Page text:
South African workers recruited for travelling fairs like Saskatoon Ex
They visit 19 fairs across North America, including the Saskatoon Exhibition.
“I was very scared doing this at first, because I never went anywhere,” 26-year-old Chanell Retief from Mokopane said.
“I was just stuck in South Africa and actually experiencing travel and meeting so many great people — it’s fantastic.”
She, like the many others, was recruited through a program called Away2Xplore — a partnership dating back 15 years.
“Most of them are young people between 20 and 26 years old,” said NAME’s Scooter Korek.
“They get to come work in rides, games and food and our ticket selling and administration departments.”
Korek has managed the midway with NAME for 43 years. He said it’s important to have a trained core staff adding their employee retention rate is up to 60 per cent.
“We train them in safety and customer service and they follow us wherever we go,” Korek explained.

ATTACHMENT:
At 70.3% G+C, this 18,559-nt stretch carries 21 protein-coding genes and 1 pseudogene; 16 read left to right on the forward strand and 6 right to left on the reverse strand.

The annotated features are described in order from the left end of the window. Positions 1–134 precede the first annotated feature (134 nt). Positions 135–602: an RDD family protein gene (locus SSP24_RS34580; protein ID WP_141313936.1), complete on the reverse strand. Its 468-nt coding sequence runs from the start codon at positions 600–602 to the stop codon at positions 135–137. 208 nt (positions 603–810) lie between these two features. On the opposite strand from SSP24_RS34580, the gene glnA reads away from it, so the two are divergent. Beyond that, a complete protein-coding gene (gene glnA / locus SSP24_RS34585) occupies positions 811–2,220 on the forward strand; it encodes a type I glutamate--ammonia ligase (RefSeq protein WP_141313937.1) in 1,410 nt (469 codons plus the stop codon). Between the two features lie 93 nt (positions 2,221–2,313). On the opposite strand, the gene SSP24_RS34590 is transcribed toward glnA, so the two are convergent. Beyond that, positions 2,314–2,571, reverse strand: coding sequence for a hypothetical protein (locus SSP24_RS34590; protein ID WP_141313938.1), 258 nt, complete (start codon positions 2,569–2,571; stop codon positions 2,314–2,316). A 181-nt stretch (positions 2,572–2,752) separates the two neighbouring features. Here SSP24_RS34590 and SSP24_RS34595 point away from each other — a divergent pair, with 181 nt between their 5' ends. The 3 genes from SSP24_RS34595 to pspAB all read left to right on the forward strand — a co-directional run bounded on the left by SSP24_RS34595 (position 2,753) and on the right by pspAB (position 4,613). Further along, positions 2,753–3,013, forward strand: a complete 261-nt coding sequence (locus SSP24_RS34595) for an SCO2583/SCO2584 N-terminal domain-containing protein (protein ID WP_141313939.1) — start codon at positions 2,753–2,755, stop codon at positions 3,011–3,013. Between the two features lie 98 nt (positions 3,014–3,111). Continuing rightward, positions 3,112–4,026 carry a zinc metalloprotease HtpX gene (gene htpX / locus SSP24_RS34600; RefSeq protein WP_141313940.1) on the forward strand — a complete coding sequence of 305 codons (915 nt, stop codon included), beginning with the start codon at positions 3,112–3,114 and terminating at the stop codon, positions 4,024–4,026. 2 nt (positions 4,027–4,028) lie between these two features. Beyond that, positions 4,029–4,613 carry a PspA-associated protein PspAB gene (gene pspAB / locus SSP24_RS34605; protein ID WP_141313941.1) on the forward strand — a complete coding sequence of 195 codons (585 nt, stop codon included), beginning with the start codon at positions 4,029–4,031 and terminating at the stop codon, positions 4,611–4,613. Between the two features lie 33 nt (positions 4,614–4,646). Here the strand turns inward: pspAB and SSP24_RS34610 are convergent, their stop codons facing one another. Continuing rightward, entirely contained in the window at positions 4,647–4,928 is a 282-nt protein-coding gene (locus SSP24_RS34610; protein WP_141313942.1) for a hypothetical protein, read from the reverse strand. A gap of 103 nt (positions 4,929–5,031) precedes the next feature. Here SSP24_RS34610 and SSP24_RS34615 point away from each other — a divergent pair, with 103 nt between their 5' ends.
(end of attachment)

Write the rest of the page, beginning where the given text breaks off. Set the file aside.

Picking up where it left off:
“So the guy that’s running the tilt-a-whirl really knows how to run the tilt-a-whirl.”
This is Retief’s second year with the travelling amusement park working the concessions office. Back home, she worked for an insurance company.
“It is kind of hard in South Africa to find a decent job and actually get paid well enough to make a living,” she explained.
A weak South African rand means the nine-month journey abroad is an opportunity to save a fair amount of money for anything from tuition to leisure.
“Most of them are very, very good savers,” Korek said.
“Don’t have to pay for housing or anything, you live in your bunkhouse and that’s it,” Retief explained. “You save, you work.”
She’s saving to keep exploring the world.
“I want to do the carnival for the season and then I want to travel — like every year I want to visit a new country basically.”
In the meantime, she’s also breaking the so-called “carny” stereotype.
© 2019 Global News, a division of Corus Entertainment Inc.